The “Black Friday backlash”, as it’s become known, is a reaction to the yearly pushing forward of Black Friday opening hours, to the point where many stores actually opened as early as 6pm on Thanksgiving itself, this year.

The main concern of those calling for a boycott of Thursday openings is the obligation it places on often poorly-paid workers to tear themselves away from their loved ones, on what is tantamount to a sacred festival in the United States.

“If you shop on Thanksgiving, you are part of the problem,” wrote blogger Matt Walsh in the Huffington Post last week, provoking 815,000 “likes” on Facebook.

This pledge to refrain from a trip to the local department store on Thanksgiving has been shared almost one million times on the social network.

“If I’m shopping, someone else is working and not spending time with their family,” it reads.

Photo: Facebook/Say No to shopping on Thanksgiving

Since Thanksgiving is just another Thursday in France, retailer workers’ obligations during pre-Christmas sales are unlikely to become quite as fiercely-contested.

However, if store opening hours continue to lengthen on and around Vendredi Noir, retailers – both French and multinational – could face a backlash in France, where workdays are strictly regulated by law.

International brands such as Apple and Sephora have recently fallen foul of France’s laws against opening past 9pm, and the county has been hit by a divisive debate over whether retailers such as DIY stores, should be allowed to open on Sundays.

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Hospital in south west France hit by cyber-attack demanding $50,000 ransom

A hospital in southwest France has seen some of its IT systems paralysed by a "ransomware" cyberattack, its management said on Tuesday, the third such incident in the last month.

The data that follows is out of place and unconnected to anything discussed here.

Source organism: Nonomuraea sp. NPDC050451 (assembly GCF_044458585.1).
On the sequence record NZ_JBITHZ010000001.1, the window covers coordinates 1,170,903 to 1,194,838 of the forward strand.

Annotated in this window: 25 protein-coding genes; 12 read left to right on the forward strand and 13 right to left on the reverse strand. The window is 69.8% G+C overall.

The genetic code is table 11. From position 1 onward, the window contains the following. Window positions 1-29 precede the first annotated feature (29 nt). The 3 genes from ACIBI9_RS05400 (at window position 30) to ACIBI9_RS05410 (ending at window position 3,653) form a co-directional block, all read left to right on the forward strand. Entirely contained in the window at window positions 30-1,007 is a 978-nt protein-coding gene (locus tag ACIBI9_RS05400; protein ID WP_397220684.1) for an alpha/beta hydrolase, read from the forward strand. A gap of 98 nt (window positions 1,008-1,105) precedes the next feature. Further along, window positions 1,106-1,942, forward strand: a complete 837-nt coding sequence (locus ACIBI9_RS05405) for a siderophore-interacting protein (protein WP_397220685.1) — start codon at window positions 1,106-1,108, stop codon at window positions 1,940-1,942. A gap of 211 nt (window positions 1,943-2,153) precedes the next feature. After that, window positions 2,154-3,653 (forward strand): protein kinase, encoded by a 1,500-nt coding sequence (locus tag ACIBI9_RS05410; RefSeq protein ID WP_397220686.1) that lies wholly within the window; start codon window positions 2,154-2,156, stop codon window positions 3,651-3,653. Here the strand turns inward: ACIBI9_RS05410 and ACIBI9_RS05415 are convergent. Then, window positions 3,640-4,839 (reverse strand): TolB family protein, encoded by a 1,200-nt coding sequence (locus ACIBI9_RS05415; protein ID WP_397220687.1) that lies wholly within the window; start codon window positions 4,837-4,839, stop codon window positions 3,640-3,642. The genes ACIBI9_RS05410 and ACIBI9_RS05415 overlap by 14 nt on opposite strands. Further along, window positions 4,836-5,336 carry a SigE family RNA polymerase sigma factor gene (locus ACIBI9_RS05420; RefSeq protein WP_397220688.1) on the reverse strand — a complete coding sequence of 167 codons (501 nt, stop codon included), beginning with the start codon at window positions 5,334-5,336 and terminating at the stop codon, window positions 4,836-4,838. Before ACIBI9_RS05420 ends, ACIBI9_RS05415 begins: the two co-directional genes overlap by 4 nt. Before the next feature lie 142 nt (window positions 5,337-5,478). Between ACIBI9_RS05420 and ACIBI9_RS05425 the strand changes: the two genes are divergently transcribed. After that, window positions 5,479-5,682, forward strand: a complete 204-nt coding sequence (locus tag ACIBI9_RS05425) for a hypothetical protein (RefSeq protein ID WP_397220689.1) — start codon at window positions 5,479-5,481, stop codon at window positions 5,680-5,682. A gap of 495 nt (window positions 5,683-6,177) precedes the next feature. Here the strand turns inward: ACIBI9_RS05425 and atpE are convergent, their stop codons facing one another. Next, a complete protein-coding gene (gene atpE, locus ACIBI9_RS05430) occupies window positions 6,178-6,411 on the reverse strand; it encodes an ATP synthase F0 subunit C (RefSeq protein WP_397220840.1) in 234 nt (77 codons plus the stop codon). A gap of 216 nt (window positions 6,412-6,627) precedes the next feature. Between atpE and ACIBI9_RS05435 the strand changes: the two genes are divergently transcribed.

Hospital in south west France hit by cyber-attack demanding $50,000 ransom
Hospital staff were unable to access patient records after the cyberattack. Photo: Alain Jocard/AFP

The 320-bed facility in Oloron-Sainte-Marie near the Pyrenees mountains was hit by the attack on Monday, with screens displaying a demand in English for $50,000 in Bitcoin.

Hospital workers have had to revert to working with pens and paper, since digital patient records are not available.

The management system, used to monitor medicine stocks and other supplies, has also been affected at a time when the hospital is taking part in vaccination efforts against Covid-19.

“We might get our systems back in 48 hours or in three months,” hospital director Frederic Lecenne told local newspaper La Republique des Pyrenees.

He said personnel had disconnected some computers from the internet and the hospital’s network to try to limit the spread of the ransomware.

In February, hospitals in Dax in southwest France and in Villefranche-sur-Saône in the southeastern Rhone region were subjected to ransomware attacks, while in 2019 a hospital in northern Rouen was also hit.

“Ransomware” attacks see criminals infiltrate and paralyse a target’s IT systems, then demand payments in order to restore them.